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I have a program with twoasp:Placeholders with runat = "server". Only one will be visible at a time. I want to determine which on is through javasacript and jquery. I have tried a few commands but none have worked. So far I have tried (these are all in an if statement:

if ($'#showClosest').visible)
if ($'#showClosest').style.visibility)
if ($'#showClosest').css.visible)
if ($'#showClosest').css.visibility)

None of them have worked/returned true, even when the place holder is visible.

Is there a way to determine if the placeholder is visible?

I need to do this through placeholders to. The info I get from the pageload will determine what is visible and what is not.

EDIT:

Here are the placeholders:

<asp:PlaceHolder ID = "showClosest" runat = "server">
<asp:PlaceHolder ID = "showSelectedInformation" runat = "server">

and here is how I set the visibilities (page load):

if (Request.Params.AllKeys.Contains(src.Config.Title))
{
     //Code

     //Make correct divs visible
     showSelectedInformation.Visible = true;
     showClosest.Visible = false;

 }else{
     //Make sure correct divs are visible
     showSelectedInformation.Visible = false;
     showClosest.Visible = true;
 }
share|improve this question
1  
Please show us the corresponding mark-up. Placeholders won't be rendered as such, is #placeHolder a specific tag you've declared on the type taking over the placeholder? Overall, insufficient data. – Grant Thomas Apr 14 '11 at 14:47
    
Sorry about that. I edited it to show more code. Hopefully that should help – Peppered Lemons Apr 14 '11 at 14:53
up vote 0 down vote accepted

Easiest way is to do it on page generation. On your ASPX page have that Javascript:

<head>
    <script type="text/javascript">
        var IsVisible = <%=PlaceHolderVisibility%>;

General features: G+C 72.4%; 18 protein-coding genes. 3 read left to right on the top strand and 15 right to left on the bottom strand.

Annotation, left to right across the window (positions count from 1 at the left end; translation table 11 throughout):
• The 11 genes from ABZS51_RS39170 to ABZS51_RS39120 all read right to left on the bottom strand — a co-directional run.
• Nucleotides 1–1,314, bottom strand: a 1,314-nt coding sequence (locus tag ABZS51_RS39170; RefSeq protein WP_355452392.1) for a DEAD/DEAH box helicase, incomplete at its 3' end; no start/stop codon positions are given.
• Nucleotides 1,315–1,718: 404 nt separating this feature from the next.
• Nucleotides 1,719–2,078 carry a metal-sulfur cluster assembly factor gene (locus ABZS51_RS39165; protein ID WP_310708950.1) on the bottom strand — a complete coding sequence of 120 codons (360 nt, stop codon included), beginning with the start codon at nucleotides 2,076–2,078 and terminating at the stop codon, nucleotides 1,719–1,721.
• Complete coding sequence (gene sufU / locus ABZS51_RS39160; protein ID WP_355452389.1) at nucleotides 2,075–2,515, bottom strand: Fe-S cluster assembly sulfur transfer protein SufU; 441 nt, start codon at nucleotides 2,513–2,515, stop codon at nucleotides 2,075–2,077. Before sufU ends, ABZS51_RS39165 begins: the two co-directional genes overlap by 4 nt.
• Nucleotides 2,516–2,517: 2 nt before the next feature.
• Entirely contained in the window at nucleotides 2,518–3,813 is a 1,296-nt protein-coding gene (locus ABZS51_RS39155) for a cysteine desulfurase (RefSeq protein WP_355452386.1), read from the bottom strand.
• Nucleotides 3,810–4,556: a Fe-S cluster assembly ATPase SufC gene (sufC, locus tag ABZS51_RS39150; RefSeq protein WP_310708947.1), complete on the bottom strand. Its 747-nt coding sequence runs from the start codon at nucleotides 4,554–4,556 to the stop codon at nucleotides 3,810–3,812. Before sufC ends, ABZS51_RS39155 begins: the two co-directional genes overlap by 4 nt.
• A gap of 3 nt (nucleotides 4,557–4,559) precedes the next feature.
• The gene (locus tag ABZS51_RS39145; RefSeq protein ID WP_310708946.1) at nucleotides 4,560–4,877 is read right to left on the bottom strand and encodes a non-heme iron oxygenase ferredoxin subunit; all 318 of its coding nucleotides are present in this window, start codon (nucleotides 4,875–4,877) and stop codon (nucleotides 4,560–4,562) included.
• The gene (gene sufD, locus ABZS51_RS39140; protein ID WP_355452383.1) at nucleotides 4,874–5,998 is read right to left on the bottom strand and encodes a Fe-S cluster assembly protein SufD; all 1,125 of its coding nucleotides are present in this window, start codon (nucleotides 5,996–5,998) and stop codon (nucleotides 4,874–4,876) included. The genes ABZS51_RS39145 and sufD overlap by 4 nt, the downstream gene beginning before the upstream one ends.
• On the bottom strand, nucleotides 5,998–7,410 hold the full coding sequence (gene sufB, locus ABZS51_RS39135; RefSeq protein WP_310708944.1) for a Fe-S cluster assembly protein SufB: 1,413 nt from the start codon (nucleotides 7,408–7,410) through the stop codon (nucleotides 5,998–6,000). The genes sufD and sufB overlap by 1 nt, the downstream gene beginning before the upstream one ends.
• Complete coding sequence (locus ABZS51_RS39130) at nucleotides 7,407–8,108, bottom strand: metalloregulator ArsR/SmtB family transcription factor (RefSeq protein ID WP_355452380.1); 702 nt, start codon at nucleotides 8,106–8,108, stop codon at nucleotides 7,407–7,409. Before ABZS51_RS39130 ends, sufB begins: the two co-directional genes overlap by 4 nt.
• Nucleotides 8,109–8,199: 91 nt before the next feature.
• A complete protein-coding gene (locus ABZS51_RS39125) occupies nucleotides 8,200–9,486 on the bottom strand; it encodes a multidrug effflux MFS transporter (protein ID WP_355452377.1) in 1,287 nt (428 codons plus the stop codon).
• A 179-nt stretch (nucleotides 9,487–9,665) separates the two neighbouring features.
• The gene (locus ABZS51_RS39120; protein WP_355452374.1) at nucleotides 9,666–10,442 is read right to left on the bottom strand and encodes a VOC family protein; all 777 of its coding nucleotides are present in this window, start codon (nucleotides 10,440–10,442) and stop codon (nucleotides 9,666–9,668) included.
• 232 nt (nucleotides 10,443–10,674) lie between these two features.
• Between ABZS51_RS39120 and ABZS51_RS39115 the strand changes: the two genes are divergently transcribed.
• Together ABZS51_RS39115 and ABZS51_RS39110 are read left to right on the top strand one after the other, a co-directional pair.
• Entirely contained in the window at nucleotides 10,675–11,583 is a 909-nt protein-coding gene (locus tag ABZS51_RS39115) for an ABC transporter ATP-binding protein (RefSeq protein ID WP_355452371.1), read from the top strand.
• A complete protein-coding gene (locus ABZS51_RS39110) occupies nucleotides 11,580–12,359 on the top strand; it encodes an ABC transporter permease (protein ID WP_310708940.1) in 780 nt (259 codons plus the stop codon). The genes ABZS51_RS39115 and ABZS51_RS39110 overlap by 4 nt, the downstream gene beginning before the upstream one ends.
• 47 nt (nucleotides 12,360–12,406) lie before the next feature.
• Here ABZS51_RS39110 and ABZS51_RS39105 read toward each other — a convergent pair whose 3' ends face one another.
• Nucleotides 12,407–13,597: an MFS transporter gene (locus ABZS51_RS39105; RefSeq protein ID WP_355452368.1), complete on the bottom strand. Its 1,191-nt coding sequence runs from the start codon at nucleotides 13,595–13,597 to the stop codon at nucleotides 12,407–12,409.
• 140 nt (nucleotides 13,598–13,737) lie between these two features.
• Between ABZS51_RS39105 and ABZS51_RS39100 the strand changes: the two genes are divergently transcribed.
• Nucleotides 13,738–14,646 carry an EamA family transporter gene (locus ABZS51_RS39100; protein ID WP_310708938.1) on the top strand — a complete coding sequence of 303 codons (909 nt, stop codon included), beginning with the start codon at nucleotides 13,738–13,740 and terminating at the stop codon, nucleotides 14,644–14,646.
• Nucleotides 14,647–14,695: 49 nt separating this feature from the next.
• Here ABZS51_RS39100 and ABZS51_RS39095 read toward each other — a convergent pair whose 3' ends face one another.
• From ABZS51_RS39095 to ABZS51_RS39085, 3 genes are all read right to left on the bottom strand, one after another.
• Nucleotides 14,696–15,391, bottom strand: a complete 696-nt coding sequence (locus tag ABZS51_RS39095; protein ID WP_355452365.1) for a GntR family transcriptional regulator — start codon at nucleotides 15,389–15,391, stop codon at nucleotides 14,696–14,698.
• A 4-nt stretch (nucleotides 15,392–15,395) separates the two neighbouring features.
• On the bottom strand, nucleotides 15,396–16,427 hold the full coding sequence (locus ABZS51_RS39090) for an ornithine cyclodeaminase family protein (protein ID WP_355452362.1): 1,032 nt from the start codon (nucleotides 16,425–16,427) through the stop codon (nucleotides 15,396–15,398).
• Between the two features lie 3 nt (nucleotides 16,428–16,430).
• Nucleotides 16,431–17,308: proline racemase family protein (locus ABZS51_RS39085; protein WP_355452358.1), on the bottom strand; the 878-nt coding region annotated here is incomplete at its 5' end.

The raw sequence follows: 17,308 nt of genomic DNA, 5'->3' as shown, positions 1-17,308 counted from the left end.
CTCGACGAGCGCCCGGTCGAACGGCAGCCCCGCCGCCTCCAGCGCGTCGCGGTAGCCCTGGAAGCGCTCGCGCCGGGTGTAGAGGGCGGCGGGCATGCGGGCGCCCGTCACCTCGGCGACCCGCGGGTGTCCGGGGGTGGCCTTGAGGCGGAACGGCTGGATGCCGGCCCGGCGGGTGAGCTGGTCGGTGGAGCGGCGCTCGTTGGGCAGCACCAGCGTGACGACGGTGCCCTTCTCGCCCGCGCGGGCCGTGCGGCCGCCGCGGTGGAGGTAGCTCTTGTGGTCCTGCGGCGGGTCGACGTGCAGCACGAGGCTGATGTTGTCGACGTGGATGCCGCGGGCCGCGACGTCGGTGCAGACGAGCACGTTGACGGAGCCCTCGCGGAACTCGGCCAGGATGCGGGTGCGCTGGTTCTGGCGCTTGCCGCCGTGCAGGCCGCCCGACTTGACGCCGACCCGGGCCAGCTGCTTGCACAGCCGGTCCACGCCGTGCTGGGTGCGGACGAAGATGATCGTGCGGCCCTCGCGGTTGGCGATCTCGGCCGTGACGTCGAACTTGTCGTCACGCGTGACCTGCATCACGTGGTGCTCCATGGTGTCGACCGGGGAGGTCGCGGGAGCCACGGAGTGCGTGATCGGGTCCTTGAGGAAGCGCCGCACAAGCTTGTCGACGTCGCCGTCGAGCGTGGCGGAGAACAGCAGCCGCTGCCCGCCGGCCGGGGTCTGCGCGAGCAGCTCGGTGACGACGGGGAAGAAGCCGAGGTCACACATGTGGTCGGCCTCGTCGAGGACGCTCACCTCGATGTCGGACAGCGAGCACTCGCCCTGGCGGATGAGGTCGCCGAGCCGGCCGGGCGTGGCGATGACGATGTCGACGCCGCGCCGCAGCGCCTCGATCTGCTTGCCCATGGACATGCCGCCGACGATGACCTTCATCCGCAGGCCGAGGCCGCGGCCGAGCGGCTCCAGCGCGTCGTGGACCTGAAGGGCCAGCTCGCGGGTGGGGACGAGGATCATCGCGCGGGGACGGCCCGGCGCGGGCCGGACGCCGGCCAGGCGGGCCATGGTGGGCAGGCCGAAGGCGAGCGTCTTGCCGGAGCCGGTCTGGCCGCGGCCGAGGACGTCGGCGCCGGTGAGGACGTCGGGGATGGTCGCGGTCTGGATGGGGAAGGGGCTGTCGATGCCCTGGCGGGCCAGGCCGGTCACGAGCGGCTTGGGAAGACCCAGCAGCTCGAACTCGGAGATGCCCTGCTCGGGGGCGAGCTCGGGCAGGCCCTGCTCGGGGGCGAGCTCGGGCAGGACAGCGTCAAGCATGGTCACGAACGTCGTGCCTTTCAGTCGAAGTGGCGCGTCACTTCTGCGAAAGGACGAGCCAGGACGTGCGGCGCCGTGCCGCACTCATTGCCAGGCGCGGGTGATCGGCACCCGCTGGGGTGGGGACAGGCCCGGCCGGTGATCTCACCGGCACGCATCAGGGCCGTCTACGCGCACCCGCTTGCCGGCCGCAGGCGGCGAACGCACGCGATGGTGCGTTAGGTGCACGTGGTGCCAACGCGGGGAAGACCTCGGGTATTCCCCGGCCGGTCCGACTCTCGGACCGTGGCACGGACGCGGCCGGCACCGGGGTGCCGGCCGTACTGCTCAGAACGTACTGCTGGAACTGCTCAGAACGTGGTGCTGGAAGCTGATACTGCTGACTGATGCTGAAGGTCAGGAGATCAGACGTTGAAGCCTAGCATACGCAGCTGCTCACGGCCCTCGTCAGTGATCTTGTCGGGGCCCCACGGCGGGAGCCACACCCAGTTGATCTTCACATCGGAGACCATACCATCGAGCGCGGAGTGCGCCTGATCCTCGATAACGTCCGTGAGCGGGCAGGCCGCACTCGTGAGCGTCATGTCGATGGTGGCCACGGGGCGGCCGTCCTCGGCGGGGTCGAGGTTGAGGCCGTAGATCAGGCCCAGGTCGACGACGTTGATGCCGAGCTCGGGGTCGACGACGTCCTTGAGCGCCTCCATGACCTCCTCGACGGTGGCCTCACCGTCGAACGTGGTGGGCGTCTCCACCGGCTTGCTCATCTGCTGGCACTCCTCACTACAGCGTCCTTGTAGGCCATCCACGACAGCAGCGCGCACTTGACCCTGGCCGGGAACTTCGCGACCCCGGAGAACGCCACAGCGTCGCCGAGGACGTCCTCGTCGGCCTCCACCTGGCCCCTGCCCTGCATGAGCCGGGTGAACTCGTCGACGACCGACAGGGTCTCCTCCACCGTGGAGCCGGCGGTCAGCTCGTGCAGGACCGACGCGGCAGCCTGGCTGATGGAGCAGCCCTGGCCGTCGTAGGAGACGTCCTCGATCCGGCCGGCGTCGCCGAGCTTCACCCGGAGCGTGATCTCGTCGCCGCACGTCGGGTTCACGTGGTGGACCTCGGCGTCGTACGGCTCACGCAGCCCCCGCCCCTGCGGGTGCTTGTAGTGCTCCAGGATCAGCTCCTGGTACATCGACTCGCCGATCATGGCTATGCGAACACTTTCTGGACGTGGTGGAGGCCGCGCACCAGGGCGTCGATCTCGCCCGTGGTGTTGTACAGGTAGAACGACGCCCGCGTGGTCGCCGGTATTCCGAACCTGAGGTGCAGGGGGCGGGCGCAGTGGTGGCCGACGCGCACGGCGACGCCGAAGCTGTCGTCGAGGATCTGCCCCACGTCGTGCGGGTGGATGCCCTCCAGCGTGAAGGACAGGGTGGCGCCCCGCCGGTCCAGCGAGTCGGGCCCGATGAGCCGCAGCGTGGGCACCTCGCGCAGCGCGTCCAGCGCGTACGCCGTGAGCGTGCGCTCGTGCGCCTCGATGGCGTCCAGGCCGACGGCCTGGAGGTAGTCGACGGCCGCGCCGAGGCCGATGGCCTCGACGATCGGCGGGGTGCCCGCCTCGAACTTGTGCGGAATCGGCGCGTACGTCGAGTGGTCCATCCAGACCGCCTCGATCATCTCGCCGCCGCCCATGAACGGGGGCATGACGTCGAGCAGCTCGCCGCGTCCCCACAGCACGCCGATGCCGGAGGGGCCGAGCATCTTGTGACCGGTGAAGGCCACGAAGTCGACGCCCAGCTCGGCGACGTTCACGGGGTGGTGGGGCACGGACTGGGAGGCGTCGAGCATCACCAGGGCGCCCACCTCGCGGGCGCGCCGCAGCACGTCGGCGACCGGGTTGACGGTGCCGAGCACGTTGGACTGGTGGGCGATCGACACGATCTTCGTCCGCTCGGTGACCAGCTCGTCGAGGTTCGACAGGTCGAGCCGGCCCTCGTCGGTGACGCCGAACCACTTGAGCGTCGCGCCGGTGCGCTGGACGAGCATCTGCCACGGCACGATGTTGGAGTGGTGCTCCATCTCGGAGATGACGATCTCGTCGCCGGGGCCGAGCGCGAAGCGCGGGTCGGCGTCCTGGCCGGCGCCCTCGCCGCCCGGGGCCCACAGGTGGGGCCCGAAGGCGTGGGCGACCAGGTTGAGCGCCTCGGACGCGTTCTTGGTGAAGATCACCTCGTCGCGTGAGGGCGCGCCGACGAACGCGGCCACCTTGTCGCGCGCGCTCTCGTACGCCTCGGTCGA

</script>
</head>

Then in your code behind once you have processed the page, do:

public string PlaceHolderVisibility;

... snip ....

if(SomePlaceholder.Visible)
    PlaceHolderVisibility= "true";
else
    PlaceHolderVisibility= "false";

Something like that anyway. Note that Javascript and ASP/c# process bools slightly differently in different case so be aware of that.

Then you can simply call on the IsVisible variable when you want to know if the panel is visible or not.

With pure Jquery and none of the above solution, it's going to be hard as PlaceHolder doesn't actually render anything to the DOM. You would need an element rendered inside it that acts as a flag, but you will have to deal with instances when it isn't there/can't be found, and when it is. Can be hard to manage.

share|improve this answer
    
Why wouldn't you just do var IsVisible = <%=SomePlaceholder.Visible%> and forget the whole property and wonky if/else statement (that uses strings for some reason) – Adam Terlson Apr 14 '11 at 15:36
    
@Adam, because ASP.net will render it as True I think, and Javascript will throw an error with that, it needs to read as true. You can lowercase it and tostring it etc, but I just showed it this way for simplicity. – Tom Gullen Apr 14 '11 at 15:37
2  
Bit of a harsh downvote whoever that was, if you explain why I'd appreciate it so I can make my answers better in the future. – Tom Gullen Apr 14 '11 at 15:38
1  
I agree, a bit harsh (don't look at me, but maybe I caused it?). This is true that it'll be True. It's merely that whenever I see variables set to boolean values that are really strings, especially when it's in an If statement alarms go off all over the place. Doing SomePlaceholder.Visible.ToString().ToLower() is well worth not having to do a property, etc. – Adam Terlson Apr 14 '11 at 15:44
1  
I don't know why this got a down vote. I did it and the problem was fixed – Peppered Lemons Apr 14 '11 at 17:44

In answer to your question to @Mr. Disappointment, yes if you add a div inside your placeholder you can check for it. It will only be in the page markup when the placeholder is visible.

<asp:PlaceHolder runat="server" ID="myPlaceHolder">
    <div id="foo"></div>
</asp:PlaceHolder>

Then in your JavaScript you just check if the element exists.

var placeholderVisible = ($('#foo').length > 0);
share|improve this answer

Have you tried this one?

if (jQuery('#showClosest').is(':visible')) {

share|improve this answer
1  
This wont work as the Placeholder control doesn't render to any HTML – Tom Gullen Apr 14 '11 at 15:39
    
ha, ok, sorry for this. So you just have to test the length of the jQuery selector as @daniellmb stated – regilero Apr 14 '11 at 16:15

The answer can be exceptionally simple in comparison to some given.

Go from this:

<asp:PlaceHolder ID = "showClosest" runat = "server">
<asp:PlaceHolder ID = "showSelectedInformation" runat = "server">